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Saturday, 22 September 2012

A Tale of A King and Archbishop and an Earl: Part Two

Edward the Confessor

The Background to the Tapestry: A King, an Archbishop and an Earl, Part 2.


The cause of Edward's dislike of Godwin

In the last post about these three men, we looked at the triangular relationship between these important men. Earl Godwin of Wessex was desperately trying to win favour with  King Edward, keep his standing at court as Dux Anglorum and earn the respect of the other earls. Robert Champart, the newly appointed Archbishop of Canterbury had the ear of the King, being as he had been his good friend and confidante for many years, and he was not going to lose it. Edward favoured Robert, even though he was wed to Godwin's daughter, Edith and Godwin was in the dubious position of having been implicated in Edward's brother's murder. As we saw previously, Robert had begun to influence further the King's already poor opinion of his leading Earl  and the trio were now placed thus, with Edward and Champart on one side and Godwin on the other.

Godwin's rise to power was really quite remarkable. He rose from a lowly thegn to an Earl very quickly when he transferred his allegiance from the deceased English King, Edmund Ironside, to the conquering Dane, Cnut. His apparent unwavering loyalty to Edmund in a time when men were hedging their bets over whose side would be more expedient to follow, had impressed Cnut and the Danish King preferred to have men like Godwin amongst his retainers than the fickle Eadric Streona who had betrayed Edmund for Cnut. Cnut died after a 20 or so year reign and by then, Godwin's power as Earl of Wessex was immense. 

During the confusion that followed Cnut's death,his widow, Emma, Edward's mother, was pushing for her son Harthacnut to return to England from the troubled kingdom of Denmark  and take his rightful place as King. Emma was quite an intrepid lady and following the death of her first husband Aethelred and the demise of her stepson Edmund Ironside, she entered into a marriage with the victorious Cnut. Thus, Emma ensured her place in society as England's leading lady and dominance over Cnut's mistress Aelfgifu, mother of Harold Harefoot. But Harthacnut was bogged down by the trouble between his kingdom of Denmark and Norway, which had been lost to Magnus I by Cnut's not so very clever mistress Aelfgifu. He was unable to return to England for five years. Confused? Cnut's  family tree  here might explain his relations a little more clearly.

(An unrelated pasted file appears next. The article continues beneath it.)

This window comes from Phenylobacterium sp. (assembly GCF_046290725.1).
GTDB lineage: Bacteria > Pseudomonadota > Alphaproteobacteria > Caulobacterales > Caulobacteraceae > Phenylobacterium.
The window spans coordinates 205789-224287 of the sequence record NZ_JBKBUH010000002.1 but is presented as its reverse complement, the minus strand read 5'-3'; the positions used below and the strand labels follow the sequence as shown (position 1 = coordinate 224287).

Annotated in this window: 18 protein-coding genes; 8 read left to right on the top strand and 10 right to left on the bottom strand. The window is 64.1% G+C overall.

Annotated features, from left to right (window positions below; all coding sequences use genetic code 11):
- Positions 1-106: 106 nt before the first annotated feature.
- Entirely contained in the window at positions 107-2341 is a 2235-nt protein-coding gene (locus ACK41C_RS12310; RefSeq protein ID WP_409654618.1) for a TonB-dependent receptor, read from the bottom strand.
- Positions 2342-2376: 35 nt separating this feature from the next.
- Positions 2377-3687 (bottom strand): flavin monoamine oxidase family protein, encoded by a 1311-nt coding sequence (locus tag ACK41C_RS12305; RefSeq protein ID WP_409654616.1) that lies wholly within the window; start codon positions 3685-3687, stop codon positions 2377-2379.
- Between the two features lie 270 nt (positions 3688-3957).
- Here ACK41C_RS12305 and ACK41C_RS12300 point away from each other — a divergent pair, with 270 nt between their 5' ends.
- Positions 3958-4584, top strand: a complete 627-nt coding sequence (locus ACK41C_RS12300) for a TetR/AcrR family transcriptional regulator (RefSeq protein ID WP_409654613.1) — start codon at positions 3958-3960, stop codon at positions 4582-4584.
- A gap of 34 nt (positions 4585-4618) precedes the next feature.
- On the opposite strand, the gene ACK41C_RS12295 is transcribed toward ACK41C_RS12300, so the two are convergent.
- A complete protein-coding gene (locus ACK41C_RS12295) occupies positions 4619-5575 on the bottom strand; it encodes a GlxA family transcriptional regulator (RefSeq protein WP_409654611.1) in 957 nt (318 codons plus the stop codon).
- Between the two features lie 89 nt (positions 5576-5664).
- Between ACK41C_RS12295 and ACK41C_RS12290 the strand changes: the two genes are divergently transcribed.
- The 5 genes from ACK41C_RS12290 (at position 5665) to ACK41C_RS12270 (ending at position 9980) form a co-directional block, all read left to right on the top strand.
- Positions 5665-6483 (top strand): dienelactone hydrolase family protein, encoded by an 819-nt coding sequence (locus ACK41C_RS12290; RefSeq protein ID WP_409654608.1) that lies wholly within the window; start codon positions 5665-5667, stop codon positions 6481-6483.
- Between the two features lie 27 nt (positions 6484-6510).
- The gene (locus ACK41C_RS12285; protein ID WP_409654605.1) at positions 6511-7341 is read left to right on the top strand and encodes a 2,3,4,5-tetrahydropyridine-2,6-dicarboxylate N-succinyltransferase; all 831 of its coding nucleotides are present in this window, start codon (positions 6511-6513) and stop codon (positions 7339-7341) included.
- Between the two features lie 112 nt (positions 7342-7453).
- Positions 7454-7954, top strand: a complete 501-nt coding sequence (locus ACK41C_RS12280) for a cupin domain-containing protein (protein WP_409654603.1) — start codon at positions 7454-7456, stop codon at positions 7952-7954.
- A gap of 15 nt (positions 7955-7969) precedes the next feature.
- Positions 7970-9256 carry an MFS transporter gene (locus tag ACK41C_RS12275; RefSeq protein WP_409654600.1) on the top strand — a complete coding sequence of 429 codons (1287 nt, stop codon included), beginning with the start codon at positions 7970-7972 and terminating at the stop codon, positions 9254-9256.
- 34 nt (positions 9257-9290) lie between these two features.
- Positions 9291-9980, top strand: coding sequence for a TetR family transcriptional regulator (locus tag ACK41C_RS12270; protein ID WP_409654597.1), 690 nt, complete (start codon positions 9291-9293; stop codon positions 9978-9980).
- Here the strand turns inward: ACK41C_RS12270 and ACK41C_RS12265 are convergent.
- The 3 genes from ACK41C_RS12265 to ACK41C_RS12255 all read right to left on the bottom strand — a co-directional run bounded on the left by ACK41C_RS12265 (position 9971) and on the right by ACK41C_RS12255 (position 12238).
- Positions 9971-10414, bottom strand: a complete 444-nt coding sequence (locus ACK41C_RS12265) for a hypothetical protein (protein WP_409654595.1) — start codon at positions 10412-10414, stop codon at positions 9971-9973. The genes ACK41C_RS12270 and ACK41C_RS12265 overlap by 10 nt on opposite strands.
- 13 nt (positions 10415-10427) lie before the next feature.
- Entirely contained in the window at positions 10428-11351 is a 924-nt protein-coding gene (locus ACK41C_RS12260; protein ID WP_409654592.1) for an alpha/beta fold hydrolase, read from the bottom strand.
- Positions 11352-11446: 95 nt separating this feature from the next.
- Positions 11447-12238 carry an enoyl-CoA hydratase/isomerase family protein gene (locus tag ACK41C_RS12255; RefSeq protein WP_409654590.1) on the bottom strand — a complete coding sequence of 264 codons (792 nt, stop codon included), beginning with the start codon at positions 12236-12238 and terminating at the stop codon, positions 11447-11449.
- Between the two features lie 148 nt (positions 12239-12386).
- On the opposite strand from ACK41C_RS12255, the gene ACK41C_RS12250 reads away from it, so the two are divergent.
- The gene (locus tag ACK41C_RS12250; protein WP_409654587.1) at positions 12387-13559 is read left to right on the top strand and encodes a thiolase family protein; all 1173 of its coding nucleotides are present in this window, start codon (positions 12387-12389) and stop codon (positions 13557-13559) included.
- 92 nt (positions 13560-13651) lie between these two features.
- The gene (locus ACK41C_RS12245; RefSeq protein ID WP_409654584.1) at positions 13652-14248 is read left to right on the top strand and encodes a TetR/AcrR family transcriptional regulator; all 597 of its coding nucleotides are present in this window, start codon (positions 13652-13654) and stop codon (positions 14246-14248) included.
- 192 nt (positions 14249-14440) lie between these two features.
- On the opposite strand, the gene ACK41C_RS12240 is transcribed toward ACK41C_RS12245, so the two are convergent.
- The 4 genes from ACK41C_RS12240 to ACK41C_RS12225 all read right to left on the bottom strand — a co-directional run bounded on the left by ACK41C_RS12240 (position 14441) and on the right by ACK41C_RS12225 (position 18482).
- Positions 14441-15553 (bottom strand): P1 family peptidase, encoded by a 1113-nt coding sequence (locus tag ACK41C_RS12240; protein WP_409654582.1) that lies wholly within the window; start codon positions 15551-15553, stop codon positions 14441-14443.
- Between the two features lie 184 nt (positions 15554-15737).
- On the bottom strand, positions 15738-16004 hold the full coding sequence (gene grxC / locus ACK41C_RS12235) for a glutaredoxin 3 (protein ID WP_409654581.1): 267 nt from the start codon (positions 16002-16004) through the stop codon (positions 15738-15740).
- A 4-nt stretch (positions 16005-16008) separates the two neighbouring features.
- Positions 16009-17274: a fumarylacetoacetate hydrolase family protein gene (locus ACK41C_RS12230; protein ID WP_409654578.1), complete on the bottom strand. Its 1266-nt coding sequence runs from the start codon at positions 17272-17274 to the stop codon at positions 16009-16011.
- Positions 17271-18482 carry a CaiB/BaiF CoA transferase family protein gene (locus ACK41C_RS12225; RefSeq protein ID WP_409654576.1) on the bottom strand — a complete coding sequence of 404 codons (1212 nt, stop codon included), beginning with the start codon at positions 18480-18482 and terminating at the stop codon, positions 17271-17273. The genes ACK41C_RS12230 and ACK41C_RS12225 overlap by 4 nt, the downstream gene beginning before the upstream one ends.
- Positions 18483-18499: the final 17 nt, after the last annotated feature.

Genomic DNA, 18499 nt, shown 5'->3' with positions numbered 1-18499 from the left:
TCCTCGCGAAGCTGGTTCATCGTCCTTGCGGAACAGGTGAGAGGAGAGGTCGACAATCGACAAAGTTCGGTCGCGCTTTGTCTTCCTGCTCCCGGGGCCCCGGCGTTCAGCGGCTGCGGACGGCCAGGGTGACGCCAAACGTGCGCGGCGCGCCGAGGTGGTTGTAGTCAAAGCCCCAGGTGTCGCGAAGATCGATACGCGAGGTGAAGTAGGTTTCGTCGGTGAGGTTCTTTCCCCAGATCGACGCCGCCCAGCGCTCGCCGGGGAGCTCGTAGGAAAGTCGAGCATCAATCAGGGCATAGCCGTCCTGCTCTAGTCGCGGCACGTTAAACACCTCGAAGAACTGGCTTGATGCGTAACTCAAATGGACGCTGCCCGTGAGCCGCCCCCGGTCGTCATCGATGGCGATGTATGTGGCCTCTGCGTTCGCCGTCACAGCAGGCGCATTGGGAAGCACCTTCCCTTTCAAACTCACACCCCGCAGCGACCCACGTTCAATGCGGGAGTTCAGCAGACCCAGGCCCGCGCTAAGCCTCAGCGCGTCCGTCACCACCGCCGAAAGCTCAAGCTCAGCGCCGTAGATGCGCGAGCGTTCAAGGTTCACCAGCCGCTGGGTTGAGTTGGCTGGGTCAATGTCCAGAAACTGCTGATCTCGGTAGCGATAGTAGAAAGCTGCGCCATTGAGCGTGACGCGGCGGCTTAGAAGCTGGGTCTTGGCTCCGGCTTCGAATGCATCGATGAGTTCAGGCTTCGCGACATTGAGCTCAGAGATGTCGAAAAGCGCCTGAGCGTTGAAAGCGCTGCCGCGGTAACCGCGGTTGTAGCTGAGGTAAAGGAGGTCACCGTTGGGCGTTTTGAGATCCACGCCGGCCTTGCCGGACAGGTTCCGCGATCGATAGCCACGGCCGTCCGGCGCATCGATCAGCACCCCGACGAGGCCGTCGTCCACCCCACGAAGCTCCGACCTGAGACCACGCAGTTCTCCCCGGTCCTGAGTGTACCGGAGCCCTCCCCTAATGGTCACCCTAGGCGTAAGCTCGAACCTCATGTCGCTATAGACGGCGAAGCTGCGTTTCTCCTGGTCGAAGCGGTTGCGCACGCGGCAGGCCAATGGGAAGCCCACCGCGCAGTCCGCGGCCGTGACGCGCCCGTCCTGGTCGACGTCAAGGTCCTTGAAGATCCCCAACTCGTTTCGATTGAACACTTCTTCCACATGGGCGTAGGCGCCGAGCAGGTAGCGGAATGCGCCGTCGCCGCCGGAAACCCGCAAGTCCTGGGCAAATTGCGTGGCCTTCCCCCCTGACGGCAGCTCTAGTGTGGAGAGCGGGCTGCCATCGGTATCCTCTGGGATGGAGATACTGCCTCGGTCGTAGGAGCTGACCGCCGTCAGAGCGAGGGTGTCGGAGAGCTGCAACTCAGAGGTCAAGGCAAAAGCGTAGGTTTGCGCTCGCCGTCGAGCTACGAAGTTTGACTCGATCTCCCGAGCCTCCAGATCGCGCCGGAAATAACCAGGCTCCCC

Godwin had always supported Emma in her quest to ensure that her son Harthacnut succeded to his birthright, however with most of the country's leading  nobles backing Harold Harefoot, Godwin was backed into a corner and he capitulated his support to the newly crowned king Harold. This is probably the first time that Godwin's reputation as a loyal and honourable man would be compromised and clearly showed that if the chips were down, he looked after number one first. In the unrest and indecisiveness of the days that followed Cnut's death, Godwin, now older and looking for security,  abandoned Emma and her son Harthacnut in favour of Cnut's other son, Harold Harefoot. Harold it seemed, was in the right place at the right time and Harthacnut wasn't.
Emma and Cnut

It was during Harold's reign that King Edward's (remember him?) brother Alfred was murdered on a visit to England. Their mother Emma had supposedly written to them in their place of exile, her homeland Normandy,asking them to come to England as she was in need of them. Whatever the truth in this, Alfred was intercepted by Godwin who had been ordered to capture him by Harold. He handed the prince over to Harold's henchmen and he was cruelly blinded and killed. When Harold Harefoot dies of an illness in 1040 Harthacnut returns and takes the crown. Godwin clears himself on charges of murder and takes his place as Earl of Wessex in Harthacnut's new regime.

Godwin may have cleared himself of any implication in Alfred's murder, protesting that he had not known what fate was to befall the prince, but Edward was perhaps not convinced and when Robert Champart began whispering poison in the King's ear about how he had heard rumours of his part in the deed, Edward's mind began to work overtime on his resentment and he and Robert most likely plotted to get rid of the Godwins (or at least Godwin himself) once and for all.

Read what happens next in part 3 of this series
Barlow F (1997) Edward the Confessor (new edition) Yale University Press, New Haven and London.

Barlow F (2003) The Godwins Longman, Great Britain

Swanton M (2000) The Anglo-Saxon Chronicles (new ed) Phoenix Press, Great Britain.

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1 comment:

Anonymous said...

Great blog, this could really be helpful with our history lessons as I home educate my children.